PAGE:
"This is a time when Israelis need to pull together and work together," Rothstein said. "You have the potential polarization of the Israeli society on the left and right on the inside and the Hamas threat from the outside.
A more upbeat assessment came from Mark LeVine, associate professor of Middle Eastern history at UC Irvine. He said that despite Olmert's vow to draw Israel's final borders unilaterally, a negotiated settlement could eventually emerge. Hamas, he said, despite its refusal to recognize Israel, is not opposed to cutting a deal. And because of its standing in the Arab street, the group has the credentials to do so.
"Assuming Hamas doesn't engage in too much violence either against military targets or terrorism against civilians, I would assume that in the next couple years there's going to be a repeat of the negotiations you had at Camp David in 2000 and in Taba," said LeVine, who wrote the 2005 book, "Why They Don't Hate Us: Lifting the Veil on the Axis of Evil" (Oneworld). "They're probably going to be using pretty much the same maps."
A local Muslim leader weighed in with similarly cautious optimism.
"There's a recognition by the bulk of the Israeli population that the Greater Israel Project is over," said Nayyer Ali, past chair of the Muslim Pubic Affairs Council. "Unlike the mood in Israel in 2000 and before, we now have a consensus among Israelis that the end solution is a Palestinian state."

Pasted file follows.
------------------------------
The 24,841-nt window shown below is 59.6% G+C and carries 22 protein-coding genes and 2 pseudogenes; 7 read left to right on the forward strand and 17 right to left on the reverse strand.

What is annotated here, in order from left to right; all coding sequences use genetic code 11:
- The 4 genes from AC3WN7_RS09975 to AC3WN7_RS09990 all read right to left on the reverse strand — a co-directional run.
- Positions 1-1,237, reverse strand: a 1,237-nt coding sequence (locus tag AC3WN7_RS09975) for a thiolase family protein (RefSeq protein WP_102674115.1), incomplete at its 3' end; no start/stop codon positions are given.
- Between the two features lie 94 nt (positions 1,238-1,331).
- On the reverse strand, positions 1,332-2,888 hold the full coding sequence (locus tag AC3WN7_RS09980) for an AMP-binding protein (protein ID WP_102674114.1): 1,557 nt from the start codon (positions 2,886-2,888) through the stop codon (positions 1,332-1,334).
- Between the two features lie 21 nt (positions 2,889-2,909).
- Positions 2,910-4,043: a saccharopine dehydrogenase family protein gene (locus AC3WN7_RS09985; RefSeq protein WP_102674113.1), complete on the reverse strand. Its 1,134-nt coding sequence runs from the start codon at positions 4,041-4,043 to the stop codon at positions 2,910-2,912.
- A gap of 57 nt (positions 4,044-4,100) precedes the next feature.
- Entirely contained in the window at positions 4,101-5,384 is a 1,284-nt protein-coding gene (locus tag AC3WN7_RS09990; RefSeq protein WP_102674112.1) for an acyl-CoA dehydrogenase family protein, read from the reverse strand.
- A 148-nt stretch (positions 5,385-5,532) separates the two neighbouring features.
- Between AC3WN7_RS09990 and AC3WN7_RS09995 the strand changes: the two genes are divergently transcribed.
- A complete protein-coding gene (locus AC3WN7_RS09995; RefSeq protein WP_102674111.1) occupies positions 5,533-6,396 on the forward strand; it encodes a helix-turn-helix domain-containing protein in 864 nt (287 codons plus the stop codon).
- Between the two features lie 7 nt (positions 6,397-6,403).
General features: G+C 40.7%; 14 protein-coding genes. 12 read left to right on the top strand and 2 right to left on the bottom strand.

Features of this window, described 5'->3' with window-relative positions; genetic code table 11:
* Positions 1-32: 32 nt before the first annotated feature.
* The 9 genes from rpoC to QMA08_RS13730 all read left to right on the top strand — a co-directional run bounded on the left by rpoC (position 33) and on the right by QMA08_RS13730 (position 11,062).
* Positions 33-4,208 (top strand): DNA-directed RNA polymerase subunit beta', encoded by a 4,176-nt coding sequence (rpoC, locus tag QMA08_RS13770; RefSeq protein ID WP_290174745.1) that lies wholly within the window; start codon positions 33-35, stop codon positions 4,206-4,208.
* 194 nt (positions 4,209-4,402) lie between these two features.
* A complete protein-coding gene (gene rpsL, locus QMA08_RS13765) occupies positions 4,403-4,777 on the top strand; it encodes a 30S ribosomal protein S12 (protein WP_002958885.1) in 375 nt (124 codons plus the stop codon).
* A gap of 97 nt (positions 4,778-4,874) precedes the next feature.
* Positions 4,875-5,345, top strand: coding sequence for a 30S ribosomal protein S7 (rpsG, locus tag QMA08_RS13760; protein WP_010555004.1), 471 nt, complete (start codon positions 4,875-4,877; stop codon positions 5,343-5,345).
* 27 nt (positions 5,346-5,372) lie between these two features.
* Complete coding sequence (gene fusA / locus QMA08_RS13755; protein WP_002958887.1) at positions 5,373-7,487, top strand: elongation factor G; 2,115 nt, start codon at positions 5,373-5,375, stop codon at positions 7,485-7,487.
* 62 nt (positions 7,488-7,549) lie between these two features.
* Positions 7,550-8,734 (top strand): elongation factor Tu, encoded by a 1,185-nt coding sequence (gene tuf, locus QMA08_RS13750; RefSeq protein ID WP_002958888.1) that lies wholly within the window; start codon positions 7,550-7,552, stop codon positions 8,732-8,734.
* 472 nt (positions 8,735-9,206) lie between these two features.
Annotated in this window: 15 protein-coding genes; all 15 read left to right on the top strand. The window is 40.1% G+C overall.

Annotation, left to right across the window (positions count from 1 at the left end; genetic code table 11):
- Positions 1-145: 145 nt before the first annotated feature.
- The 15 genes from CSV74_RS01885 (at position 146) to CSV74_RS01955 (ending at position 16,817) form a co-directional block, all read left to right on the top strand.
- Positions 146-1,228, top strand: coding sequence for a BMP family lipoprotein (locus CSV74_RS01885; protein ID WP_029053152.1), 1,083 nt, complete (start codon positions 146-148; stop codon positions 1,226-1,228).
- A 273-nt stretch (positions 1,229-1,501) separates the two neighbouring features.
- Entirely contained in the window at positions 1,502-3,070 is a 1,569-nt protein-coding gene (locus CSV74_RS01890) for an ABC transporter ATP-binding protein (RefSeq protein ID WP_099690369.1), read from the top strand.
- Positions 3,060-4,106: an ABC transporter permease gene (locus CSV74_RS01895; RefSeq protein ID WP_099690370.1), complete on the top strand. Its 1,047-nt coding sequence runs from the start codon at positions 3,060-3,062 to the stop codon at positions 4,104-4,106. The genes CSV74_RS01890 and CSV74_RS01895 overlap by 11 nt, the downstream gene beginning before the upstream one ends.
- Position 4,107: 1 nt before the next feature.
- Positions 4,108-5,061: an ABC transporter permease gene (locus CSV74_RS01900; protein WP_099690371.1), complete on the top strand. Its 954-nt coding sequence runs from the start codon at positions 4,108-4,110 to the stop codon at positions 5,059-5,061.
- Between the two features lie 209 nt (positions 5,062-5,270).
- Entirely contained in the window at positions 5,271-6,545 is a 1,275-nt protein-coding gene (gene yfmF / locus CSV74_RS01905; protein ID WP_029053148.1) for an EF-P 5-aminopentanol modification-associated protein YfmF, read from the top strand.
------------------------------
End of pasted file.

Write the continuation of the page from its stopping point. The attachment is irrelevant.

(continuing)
Ali added that the rise of the terorrist Hamas group on the Palestinian side also should not be viewed as a fatal impediment to peace. Just as the Israeli left cannot make peace without the support of more conservative Israeli parties, Ali said, Palestinian leaders, absent Hamas, also could not make a binding agreement. Despite its vow never to recognize Israel, "like other ideological parties, I think Hamas will have to deal with reality now that it's in power," Ali said.
But Sabiah Khan, spokeswoman for the Council on American-Islamic Relations, Southern California chapter, said she sees nothing but a stalemate ahead in at least the short term: Israel, on the one side, refuses to negotiate until Hamas renounces terrorism and recognizes its right to exist. The new Palestinian government, on the other hand, won't engage Israel until the Jewish state ends its "occupation," recognizes the national rights of the Palestinian people and renounces terror.
"Basically, we have two groups saying the same thing, that they're not going to talk to each other [until the other side does something that it isn't willing to do], Khan said. "Outside intervention from the U.S., Europe, the United Nations or Arab governments is needed."
Some or all of those parties, she said, could break the impasse by encouraging a negotiated settlement based on international law and existing U.N. resolutions.
Regardless of last week's voting results, the local Israeli consulate was in campaign party mode on Election Day. Consul General Ehud Danoch and his staff festooned the consulate's Jerusalem Hall with small Israeli flags, and had spread out a generous supply of pita, hummus, techinah and cookies for more than 100 guests who jammed together to watch the results of the first exit polls.
Danoch drew on his own political background for a running commentary on the merging trends and shared the general astonishment at the success of the Pensioners Party, which came out of nowhere to gain seven seats.